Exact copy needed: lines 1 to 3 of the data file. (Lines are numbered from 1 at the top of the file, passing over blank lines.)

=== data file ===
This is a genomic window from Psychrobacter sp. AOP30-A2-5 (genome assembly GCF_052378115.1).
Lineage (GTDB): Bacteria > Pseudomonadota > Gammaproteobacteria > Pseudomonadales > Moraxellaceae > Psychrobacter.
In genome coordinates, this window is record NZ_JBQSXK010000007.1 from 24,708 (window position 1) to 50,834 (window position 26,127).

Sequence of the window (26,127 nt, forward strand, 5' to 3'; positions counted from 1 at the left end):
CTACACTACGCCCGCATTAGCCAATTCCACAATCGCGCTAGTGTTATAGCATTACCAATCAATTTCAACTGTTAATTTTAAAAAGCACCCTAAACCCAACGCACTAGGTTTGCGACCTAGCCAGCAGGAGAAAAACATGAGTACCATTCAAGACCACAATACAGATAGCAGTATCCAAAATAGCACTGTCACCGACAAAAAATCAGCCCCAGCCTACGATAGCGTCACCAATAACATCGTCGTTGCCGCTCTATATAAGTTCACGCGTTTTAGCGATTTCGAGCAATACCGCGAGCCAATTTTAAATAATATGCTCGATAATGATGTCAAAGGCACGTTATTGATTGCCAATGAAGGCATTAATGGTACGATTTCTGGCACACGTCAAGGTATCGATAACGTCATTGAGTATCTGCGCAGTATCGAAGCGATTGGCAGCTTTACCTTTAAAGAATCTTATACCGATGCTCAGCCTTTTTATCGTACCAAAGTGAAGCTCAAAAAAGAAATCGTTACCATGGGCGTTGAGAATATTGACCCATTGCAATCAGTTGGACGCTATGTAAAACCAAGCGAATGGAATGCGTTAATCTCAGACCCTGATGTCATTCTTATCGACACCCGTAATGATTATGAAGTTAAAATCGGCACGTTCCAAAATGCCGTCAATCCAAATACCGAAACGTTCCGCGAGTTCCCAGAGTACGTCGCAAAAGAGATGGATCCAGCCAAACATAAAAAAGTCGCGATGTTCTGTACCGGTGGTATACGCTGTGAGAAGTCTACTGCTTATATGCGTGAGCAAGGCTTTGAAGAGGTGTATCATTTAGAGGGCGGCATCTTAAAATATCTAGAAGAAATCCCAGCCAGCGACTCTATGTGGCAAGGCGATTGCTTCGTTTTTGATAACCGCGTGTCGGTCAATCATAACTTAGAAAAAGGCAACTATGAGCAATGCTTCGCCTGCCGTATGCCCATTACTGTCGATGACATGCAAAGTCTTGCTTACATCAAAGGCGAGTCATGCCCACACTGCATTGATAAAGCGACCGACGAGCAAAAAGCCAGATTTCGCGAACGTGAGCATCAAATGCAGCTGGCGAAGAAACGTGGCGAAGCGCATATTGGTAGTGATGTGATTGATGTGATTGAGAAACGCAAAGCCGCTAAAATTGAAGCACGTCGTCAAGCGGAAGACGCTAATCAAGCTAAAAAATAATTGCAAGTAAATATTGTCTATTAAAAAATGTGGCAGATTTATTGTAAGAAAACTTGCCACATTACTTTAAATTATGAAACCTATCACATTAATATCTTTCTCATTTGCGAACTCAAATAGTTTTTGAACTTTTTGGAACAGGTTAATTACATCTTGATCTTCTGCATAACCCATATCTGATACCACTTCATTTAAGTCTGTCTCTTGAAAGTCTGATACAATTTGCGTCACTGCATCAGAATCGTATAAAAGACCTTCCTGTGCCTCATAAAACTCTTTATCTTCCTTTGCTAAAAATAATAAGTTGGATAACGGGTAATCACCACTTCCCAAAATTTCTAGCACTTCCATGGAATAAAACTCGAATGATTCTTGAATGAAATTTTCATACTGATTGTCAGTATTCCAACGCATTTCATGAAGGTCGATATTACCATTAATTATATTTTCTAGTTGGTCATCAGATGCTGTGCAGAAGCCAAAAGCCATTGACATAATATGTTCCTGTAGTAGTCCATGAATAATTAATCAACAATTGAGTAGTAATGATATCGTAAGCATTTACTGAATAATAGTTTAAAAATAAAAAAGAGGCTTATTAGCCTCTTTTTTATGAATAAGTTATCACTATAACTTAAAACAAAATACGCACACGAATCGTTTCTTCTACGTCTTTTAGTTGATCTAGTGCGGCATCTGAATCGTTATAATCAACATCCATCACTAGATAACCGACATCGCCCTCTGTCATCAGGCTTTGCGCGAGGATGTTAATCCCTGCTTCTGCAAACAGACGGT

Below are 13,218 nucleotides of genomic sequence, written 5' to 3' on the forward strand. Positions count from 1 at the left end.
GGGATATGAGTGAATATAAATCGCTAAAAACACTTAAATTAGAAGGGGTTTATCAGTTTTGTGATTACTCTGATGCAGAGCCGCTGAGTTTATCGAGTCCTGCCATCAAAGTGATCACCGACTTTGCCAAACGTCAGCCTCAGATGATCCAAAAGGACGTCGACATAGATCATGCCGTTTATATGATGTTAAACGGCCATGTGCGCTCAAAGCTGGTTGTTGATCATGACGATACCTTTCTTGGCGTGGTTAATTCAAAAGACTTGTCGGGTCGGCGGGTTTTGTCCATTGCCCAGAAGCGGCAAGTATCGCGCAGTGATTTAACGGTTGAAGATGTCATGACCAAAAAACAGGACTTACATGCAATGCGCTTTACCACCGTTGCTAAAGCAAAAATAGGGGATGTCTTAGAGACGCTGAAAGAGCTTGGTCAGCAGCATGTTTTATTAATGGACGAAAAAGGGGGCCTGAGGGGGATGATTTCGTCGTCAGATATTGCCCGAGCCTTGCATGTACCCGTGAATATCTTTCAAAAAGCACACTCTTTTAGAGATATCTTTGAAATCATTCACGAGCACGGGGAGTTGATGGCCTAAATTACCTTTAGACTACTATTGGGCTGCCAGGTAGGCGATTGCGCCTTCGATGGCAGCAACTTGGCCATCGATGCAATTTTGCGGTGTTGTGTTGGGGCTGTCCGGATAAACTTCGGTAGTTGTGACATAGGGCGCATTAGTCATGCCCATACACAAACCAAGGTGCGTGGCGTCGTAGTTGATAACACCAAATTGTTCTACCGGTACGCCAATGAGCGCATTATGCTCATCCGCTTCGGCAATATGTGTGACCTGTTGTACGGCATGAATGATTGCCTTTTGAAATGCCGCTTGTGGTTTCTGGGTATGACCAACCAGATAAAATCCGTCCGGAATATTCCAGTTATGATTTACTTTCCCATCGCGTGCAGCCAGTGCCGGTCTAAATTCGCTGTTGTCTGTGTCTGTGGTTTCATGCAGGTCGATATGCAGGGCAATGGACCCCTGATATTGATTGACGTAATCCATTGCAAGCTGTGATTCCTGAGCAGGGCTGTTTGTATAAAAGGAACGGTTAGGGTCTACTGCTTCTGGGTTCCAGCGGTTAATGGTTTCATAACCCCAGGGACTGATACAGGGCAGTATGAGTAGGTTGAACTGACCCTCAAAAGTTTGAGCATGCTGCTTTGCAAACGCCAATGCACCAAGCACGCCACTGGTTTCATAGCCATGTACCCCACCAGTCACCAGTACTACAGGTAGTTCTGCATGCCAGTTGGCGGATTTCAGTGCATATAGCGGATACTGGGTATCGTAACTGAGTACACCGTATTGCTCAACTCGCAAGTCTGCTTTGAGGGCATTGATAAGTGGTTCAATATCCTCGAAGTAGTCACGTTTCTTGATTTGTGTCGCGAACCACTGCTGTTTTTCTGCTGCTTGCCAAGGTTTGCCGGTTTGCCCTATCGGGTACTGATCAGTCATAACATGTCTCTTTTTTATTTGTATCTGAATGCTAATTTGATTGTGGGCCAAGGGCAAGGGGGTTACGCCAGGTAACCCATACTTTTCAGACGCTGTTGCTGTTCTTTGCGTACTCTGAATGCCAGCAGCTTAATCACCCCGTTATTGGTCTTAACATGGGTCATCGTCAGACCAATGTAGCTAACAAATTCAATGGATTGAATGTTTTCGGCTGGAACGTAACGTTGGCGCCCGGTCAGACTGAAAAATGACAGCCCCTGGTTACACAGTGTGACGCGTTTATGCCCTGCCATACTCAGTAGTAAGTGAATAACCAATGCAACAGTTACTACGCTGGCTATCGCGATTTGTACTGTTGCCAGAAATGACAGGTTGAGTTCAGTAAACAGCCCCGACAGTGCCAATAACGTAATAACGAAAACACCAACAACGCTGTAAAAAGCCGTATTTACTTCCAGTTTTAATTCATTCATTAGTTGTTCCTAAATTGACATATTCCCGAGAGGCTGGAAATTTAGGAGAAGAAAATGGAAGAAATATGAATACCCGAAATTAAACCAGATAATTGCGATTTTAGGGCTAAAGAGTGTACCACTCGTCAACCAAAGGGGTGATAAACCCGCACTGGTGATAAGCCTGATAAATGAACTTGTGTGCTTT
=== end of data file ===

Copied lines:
This is a genomic window from Psychrobacter sp. AOP30-A2-5 (genome assembly GCF_052378115.1).
Lineage (GTDB): Bacteria > Pseudomonadota > Gammaproteobacteria > Pseudomonadales > Moraxellaceae > Psychrobacter.
In genome coordinates, this window is record NZ_JBQSXK010000007.1 from 24,708 (window position 1) to 50,834 (window position 26,127).